The portal is merely a symptom of the disease infecting high school recruiting numbers.
The true culprit for the shrinking numbers of prep recruits signing with FBS programs directly out of high school is the extra COVID year provided to every player who was on scholarship for the 2020 season.
The 12 FBS programs in Texas still have over 100 super seniors on the roster heading into National Signing Day. Those same 12 programs signed 289 high school recruits in 2019 and 263 in 2020. That number dropped to 203 in 2021 and 210 in 2022. The portal came to prominence in 2018 but the number of high school players signed to schools didn’t slow up until after the free COVID year.
The same group of 12 programs hold 223 current commitments in the 2023 cycle, with most of those players signed to national letters of intent in December. Expect that number to grow past 230 after national signing day on Wednesday. The trend suggests that the number of high school recruits will grow back to its previous form when the COVID players are washed completely out of college football after the 2024 season.
No. of players signed by the 12 in-state FBS programs:
|2023||223 (as of Jan. 30)|
The backfill of scholarship players creates a trickle-down effect that impacts high school recruits. Without the natural attrition of graduating seniors, starting spots remained in possession of players returning for another year of school. Six of the 12 FBS schools still possess double-digit COVID super seniors.
No. of COVID seniors remaining on squad heading into 2023:
UTSA leads the way with 16. Quarterback Frank Harris is heading into his seventh season. He took a redshirt in 2017 as a true freshman and was granted a medical redshirt after missing the 2018 year. The 2020 year didn’t count for anyone, so that is three extra years of eligibility on top of the four provided to every player in the country. Top wide receivers such as Zakhari Franklin and Joshua Cephus would also be out of eligibility if not for the COVID exemption.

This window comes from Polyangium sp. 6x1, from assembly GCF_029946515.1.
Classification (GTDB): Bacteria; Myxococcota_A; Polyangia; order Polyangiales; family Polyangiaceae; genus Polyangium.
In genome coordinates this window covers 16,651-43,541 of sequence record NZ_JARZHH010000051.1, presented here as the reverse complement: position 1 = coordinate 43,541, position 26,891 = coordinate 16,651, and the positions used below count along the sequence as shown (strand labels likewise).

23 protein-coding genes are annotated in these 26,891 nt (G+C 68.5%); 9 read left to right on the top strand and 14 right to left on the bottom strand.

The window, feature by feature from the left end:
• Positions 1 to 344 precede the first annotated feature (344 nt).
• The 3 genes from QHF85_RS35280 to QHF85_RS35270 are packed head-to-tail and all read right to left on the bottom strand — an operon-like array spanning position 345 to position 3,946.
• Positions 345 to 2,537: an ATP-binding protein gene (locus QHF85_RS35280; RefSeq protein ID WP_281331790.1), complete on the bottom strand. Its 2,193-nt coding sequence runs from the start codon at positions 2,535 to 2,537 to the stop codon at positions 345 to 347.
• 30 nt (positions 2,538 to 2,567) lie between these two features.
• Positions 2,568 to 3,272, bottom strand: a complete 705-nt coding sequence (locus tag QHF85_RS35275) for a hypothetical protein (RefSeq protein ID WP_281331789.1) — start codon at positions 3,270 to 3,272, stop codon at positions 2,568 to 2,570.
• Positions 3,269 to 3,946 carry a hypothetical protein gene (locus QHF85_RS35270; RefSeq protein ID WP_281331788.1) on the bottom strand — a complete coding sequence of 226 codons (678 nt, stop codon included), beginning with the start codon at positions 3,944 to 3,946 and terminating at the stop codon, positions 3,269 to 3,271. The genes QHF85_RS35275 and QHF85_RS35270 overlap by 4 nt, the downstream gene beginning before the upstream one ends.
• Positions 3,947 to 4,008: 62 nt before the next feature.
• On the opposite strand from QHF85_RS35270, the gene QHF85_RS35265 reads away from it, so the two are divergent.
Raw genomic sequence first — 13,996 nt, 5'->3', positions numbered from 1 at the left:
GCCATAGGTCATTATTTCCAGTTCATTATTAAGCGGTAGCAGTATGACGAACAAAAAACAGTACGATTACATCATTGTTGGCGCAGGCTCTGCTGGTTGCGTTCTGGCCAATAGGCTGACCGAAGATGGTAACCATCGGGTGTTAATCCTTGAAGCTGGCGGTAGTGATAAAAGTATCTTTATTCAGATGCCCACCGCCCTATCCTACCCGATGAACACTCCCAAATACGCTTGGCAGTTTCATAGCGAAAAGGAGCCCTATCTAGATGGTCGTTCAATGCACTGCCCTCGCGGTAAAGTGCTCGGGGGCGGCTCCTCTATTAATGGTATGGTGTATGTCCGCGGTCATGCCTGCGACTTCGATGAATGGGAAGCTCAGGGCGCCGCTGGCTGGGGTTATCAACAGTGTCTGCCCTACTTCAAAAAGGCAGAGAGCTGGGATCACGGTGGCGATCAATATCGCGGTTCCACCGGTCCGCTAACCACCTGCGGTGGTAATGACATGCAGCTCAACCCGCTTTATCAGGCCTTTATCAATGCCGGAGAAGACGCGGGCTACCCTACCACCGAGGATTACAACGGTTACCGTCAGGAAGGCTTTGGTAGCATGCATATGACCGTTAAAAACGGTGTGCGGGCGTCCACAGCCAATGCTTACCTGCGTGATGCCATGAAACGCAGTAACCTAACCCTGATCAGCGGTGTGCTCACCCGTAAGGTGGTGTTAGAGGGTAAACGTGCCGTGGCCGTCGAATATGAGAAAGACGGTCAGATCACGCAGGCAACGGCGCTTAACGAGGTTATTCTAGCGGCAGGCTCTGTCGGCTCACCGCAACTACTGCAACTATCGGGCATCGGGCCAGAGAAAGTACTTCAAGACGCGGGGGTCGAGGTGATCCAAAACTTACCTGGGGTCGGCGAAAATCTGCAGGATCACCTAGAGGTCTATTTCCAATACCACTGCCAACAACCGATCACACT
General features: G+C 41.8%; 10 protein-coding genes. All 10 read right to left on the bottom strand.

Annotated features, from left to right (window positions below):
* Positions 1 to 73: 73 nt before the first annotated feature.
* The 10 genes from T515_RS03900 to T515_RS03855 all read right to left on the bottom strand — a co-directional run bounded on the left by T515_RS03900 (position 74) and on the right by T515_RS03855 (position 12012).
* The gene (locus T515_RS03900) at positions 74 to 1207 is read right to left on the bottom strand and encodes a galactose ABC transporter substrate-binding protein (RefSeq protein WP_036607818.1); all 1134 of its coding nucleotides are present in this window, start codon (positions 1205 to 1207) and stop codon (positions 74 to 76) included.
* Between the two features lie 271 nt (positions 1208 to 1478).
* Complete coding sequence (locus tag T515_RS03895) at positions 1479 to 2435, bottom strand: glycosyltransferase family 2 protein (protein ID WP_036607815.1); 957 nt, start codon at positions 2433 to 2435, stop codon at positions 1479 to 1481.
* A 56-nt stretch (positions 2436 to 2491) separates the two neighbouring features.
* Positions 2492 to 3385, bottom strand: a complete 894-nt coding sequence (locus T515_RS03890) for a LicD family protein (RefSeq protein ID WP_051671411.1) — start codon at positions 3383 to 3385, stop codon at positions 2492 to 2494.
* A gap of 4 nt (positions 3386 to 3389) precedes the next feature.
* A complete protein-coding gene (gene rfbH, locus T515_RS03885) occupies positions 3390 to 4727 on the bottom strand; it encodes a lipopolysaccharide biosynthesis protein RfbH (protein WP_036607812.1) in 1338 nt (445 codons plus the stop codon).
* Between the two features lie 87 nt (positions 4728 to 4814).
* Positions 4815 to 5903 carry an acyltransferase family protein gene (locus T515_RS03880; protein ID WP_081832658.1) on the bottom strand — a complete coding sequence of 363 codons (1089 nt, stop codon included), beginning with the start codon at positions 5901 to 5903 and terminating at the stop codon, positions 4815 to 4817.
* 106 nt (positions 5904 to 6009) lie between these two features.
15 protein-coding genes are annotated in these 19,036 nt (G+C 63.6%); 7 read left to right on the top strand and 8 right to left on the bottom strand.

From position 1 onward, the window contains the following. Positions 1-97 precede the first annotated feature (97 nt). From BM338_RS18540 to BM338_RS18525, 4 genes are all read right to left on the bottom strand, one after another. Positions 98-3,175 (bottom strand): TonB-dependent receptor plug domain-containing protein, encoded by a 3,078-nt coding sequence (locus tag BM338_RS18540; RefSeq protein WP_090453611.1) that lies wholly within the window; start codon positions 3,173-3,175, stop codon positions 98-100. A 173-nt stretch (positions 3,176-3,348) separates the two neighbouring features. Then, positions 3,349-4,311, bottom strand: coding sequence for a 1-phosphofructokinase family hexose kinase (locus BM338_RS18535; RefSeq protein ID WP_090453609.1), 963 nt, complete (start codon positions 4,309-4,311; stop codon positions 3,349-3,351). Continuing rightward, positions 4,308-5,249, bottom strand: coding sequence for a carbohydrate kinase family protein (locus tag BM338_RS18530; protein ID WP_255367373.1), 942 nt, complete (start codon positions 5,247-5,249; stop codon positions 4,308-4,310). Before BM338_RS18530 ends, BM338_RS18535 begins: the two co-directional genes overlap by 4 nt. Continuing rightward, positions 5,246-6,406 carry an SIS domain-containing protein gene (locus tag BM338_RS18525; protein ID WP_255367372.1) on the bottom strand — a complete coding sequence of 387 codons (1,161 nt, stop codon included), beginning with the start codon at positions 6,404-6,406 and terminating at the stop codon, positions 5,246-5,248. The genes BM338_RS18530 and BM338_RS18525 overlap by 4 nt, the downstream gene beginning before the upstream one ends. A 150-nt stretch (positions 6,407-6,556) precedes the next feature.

“We used to know the guys who were leaving a few years before they were out of eligibility, so we could recruit accordingly to replace those guys,” one FBS coach in Texas told DCTF. “Now, I have no idea if my starter is leaving or coming back for another year until a few months or weeks before signing day. We have too many eligible players for the allotted scholarship numbers. Unfortunately, the high school kid gets the short end of the stick.”
The portal is a scapegoat for the ills of college football. The new generation doesn’t lack stick-to-itiveness or toughness. They just lack opportunity. A sophomore quarterback sitting behind a senior knew that his opportunity to compete for the starting spot was upon him after the season before COVID. Now, who knows? That senior might come back for another year. Or a quarterback from a different school who was provided an extra year of eligibility because of COVID is still around and transfers to your school.
“We’ve had to push a few guys out the door because we didn’t know they wanted to come back until we already signed guys to replace those roster spots,” one FBS coach admitted. “I’d guess about a third of the transfers in the portal didn’t go there by choice. They were a casualty to the numbers.”
Transferring from one school to the next shouldn’t erase a scholarship opportunity for a prep athlete because the departure should open a scholarship at the previous program. Unfortunately, that isn’t true because there are still over 100 players on rosters across the state that remain eligible because of the free 2020 season. The 60 fewer players signed by the 12 FBS programs can be directly attributed back to the amount of super seniors remaining on the roster heading into 2023, not the amount of incoming players through the portal. Those players tend to be a wash when compared to the players leaving. Half of the FBS programs in Texas lost more scholarship players to the portal than they added.
The 12 FBS programs in Texas are bringing in approximately 89 transfers at the end of January. About 120 players transferred out of those programs. The 223 incoming high school recruits represents the biggest influx of newcomers to programs. Only SMU is bringing in more transfers (18) than high school signees (16). Texas and Texas A&M are the only ones from the group that signed fewer high school recruits in 2023 than it did in 2022.
Nature is healing. The transfer portal is a part of the vernacular in college football and it isn’t going away, but it isn’t the boogeyman. High school recruiting remains the lifeblood of college football, and the numbers are set to rebound to pre-COVID levels within another cycle or two as more players run out of eligibility and the normal amount of competition for the 85 scholarships possessed by each team returns.
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